How should India go about it?
India is the only country in the top eight women’s teams at the moment whose players are not on central contracts. If the BCCI is serious about performing at the biggest stage, then overall improvements are necessary, and that doesn’t just mean player remuneration. They need to address rounded infrastructure support with regards to coaching, medical and physio accessibility, and schedule competitive fixtures. For example, one format that requires immediate attention is T20 cricket, because Indians, quite simply, do not play enough of it. And that’s why their recent performances at global T20 tournaments have been under the scanner.
Do you think all this will encourage younger talents to take up this sport?
Definitely. Once improvements are seen at the highest level, then the effect will rub off on the younger generation too. All this needs to coincide with greater support in the media and the relevant infrastructure in place at the grassroots level. The viewing figures for the World T20 women’s semi-finals and finals were higher than the Barclays Premiership in India, so the interest is certainly there. Perhaps, bigger names talking about women’s cricket in social media will also help—Shane Warne, Saurav Ganguly, Wasim Akram and Shaun Pollock have all commentated on Women’s World Cup games and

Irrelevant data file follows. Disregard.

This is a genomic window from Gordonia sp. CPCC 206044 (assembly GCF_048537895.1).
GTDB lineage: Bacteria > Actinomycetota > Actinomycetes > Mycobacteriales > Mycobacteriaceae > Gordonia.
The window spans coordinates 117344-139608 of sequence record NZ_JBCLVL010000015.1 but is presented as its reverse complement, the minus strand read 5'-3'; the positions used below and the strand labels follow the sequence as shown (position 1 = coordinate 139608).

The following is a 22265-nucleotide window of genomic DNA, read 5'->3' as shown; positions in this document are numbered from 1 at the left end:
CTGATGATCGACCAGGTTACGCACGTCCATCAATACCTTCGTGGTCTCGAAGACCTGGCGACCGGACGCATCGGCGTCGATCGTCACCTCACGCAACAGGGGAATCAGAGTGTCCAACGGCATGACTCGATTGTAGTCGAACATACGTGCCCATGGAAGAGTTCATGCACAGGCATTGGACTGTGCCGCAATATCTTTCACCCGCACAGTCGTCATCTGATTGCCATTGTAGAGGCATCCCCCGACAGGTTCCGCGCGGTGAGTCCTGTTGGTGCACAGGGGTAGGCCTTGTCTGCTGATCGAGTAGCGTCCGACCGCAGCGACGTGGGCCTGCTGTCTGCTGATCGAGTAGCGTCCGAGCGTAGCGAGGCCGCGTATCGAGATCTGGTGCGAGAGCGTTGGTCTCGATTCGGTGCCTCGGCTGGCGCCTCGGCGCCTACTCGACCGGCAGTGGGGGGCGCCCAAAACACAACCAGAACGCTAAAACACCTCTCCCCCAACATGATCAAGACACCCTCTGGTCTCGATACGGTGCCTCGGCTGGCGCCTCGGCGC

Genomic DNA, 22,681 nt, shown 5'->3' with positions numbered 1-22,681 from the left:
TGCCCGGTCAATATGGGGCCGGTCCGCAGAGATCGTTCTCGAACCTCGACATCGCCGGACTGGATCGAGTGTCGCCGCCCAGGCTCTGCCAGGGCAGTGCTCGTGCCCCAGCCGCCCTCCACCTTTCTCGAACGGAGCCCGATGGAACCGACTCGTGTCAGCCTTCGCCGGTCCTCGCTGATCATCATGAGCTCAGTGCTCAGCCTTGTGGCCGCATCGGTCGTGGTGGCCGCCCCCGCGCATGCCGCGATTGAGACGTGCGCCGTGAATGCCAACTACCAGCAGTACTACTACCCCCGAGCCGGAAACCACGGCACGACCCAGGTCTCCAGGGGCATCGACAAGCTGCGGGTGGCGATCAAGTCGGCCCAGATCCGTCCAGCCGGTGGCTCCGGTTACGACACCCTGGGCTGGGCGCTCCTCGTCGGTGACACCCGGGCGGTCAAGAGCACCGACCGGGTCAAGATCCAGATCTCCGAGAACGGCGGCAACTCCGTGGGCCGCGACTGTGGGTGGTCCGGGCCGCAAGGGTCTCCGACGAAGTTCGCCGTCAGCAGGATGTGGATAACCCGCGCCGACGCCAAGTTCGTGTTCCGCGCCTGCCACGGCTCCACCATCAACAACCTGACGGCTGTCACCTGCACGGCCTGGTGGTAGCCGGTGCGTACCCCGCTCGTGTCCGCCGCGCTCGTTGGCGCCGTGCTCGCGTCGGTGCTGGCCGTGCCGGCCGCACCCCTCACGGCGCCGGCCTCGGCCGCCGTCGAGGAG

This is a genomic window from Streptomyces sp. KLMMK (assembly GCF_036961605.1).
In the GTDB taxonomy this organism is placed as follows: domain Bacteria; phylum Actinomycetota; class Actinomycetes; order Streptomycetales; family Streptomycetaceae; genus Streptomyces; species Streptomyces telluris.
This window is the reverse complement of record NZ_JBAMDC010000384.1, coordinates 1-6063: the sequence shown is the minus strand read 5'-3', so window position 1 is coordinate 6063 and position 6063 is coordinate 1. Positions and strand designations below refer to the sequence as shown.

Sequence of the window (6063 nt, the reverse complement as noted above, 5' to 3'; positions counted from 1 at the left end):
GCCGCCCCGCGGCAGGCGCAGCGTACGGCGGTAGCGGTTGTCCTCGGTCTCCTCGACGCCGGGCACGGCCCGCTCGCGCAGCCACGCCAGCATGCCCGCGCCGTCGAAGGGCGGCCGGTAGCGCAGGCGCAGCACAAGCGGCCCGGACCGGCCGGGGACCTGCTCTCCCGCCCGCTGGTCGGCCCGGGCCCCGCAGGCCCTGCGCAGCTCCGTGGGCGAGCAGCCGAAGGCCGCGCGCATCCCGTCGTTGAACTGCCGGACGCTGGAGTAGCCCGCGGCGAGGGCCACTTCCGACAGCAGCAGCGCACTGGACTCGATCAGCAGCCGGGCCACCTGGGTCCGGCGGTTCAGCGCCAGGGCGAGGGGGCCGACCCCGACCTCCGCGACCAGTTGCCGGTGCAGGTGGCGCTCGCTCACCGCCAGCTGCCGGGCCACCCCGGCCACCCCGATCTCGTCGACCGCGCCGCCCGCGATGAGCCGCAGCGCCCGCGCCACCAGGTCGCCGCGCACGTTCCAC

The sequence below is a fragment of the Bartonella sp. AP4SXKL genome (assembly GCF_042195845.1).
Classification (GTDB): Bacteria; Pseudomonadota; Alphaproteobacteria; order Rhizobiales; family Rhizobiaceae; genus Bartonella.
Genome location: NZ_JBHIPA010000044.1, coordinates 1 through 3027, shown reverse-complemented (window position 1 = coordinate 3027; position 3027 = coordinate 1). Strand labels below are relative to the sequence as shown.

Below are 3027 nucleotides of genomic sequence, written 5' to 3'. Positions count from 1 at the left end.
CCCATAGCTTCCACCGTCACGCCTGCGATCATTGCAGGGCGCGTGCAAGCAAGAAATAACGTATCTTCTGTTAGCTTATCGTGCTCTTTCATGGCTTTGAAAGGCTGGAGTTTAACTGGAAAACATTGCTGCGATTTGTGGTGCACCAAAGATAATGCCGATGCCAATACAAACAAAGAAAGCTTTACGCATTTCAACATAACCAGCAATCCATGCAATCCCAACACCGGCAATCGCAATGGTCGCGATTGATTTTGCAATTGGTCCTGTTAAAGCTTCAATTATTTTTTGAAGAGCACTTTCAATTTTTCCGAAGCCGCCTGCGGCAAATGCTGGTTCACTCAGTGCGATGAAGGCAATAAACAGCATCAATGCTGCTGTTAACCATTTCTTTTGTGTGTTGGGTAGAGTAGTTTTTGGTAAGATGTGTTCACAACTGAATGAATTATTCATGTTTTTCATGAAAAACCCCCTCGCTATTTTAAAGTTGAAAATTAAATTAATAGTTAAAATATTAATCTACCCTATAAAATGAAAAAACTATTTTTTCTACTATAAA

when England won the Ashes last year, Stephen Fry tweeted about it. That kind of support is gold dust.
You’ve been an IPL presenter as well. How has the experience been?
Well, ITV4 approached me on Twitter to work on the IPL four years ago. They required an Asian female with solid cricket knowledge. Though I was pretty apprehensive as I had no prior training, I decided to embrace the opportunity. I’m fortunate to have many opportunities on the back of it, including Sony Max Extraaa Innings and presenting for Ten Sports, alongside regular appearances for the BBC, Sky and now Star Sports. The IPL is pure entertainment and generally a lot of fun! There is nowhere like India to watch and be a part of the sport. Though I’ve played a national team, I must say, the atmosphere that grips India is indescribable and can’t be replicated anywhere else in the world. I tried to learn some Hindi for the show last year and it was great to test it out in front of a big audience (laughs)!